I used to think of $ in regular expressions as matching the end of the string. I was wrong! It actually might do something more subtle than that, depending on what regex engine you're using. In my native Python's re module, $

[m]atches the end of the string or just before the newline at the end of the string, and in MULTILINE mode also matches before a newline.

Note! The end of the string, or just before the newline at the end of the string.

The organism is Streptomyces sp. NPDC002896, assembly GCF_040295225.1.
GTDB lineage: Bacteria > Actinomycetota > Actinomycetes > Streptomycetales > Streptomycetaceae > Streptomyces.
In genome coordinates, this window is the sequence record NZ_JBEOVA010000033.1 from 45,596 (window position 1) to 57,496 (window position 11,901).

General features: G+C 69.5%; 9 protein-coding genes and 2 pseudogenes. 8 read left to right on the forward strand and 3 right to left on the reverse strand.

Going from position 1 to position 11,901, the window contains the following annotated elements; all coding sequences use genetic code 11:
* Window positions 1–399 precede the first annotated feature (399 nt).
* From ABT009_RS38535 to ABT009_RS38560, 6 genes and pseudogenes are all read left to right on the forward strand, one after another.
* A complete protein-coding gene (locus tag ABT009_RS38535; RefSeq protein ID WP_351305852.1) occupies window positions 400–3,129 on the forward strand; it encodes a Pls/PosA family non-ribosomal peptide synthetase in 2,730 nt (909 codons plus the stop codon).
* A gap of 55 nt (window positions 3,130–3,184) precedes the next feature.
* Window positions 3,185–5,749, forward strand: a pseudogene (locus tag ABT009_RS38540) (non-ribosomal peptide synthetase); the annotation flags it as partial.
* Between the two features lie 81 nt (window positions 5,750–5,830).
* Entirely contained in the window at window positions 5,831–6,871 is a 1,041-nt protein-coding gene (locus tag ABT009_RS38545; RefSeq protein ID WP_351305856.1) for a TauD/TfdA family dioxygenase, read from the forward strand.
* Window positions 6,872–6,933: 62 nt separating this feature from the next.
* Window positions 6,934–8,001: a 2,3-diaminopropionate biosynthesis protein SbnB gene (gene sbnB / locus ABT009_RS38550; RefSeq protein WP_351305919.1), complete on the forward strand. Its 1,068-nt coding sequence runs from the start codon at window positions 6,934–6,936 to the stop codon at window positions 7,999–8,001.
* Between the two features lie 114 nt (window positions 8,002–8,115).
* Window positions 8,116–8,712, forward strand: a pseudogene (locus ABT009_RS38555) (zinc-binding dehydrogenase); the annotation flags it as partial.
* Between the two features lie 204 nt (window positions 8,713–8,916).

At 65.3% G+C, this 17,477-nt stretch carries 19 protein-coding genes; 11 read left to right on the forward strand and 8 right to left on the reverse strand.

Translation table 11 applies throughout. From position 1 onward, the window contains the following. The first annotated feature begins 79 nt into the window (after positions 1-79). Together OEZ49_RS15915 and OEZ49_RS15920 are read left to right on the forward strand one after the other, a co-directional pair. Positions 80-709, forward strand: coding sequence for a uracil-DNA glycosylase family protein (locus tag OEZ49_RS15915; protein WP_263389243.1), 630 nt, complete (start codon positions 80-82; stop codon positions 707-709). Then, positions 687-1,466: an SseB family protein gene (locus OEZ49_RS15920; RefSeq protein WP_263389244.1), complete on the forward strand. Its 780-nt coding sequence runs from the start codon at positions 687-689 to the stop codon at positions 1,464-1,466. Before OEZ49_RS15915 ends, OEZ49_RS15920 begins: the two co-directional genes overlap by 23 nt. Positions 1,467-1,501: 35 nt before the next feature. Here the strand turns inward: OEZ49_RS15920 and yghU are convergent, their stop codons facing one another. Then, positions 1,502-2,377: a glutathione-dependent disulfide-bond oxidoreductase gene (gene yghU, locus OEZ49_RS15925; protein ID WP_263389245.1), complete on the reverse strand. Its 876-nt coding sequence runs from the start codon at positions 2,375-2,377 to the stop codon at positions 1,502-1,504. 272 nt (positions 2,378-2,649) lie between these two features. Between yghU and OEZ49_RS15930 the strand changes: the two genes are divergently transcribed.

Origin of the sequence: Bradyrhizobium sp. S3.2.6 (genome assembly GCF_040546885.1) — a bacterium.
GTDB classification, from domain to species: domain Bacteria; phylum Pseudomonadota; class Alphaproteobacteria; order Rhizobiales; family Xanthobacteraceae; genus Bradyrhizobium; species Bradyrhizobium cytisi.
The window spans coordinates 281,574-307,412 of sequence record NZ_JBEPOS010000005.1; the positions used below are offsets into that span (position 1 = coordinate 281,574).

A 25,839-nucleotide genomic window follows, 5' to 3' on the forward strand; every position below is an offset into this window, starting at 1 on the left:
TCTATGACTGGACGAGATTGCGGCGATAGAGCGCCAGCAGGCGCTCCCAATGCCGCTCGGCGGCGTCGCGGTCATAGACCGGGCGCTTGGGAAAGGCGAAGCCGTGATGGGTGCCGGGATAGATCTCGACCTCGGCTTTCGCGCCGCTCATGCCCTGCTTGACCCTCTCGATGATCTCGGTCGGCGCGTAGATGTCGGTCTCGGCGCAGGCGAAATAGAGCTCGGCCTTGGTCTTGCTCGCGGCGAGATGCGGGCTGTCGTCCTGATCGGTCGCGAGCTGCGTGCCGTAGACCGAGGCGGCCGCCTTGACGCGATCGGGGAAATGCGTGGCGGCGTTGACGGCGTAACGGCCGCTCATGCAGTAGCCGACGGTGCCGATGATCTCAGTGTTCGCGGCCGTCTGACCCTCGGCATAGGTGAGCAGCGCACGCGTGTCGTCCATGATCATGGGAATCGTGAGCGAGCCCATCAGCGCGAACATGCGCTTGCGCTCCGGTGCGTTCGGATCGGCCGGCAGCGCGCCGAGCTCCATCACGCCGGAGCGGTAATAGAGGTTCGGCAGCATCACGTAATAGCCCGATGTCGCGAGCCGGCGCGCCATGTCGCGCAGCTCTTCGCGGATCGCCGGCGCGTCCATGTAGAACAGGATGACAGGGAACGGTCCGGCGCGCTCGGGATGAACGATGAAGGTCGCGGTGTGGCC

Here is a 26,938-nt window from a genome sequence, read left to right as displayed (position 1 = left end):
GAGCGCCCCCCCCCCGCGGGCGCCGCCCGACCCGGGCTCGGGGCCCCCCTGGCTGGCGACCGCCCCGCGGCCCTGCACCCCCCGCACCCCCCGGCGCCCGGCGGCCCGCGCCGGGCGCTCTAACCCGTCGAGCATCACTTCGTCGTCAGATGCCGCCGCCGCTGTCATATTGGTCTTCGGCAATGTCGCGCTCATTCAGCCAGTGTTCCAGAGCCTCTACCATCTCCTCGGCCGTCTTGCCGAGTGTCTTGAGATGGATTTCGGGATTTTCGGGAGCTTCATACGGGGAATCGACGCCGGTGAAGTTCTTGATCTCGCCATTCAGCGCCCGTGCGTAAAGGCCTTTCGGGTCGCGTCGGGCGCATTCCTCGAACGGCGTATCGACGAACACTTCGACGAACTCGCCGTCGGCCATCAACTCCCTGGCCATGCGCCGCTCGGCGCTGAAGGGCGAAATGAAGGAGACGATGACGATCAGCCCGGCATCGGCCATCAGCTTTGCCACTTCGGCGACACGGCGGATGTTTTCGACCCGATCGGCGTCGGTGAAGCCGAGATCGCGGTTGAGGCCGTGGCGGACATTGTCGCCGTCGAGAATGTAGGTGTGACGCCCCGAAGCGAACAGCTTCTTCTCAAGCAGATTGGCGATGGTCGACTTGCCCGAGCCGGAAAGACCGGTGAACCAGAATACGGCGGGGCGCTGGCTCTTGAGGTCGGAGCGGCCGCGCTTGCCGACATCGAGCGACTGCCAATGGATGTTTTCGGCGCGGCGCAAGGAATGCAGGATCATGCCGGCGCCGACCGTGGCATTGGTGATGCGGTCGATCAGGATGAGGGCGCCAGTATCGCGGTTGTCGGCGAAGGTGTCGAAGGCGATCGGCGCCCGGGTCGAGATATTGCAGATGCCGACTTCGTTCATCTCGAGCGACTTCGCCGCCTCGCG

In [2]: my_regex = re.compile("foo$")

In [3]: my_regex.match("foo")
Out[3]: <_sre.SRE_Match object; span=(0, 3), match='foo'>

In [4]: my_regex.match("foo\n")
Out[4]: <_sre.SRE_Match object; span=(0, 3), match='foo'>

I guess I can see the motivation—we often want to use the newline character as a terminator of lines (by definition) or files (by sacred tradition), without wanting to think of \n as really part of the content of interest—but the disjunctive behavior of $ can be a source of treacherous bugs in the fingers of misinformed programmers!

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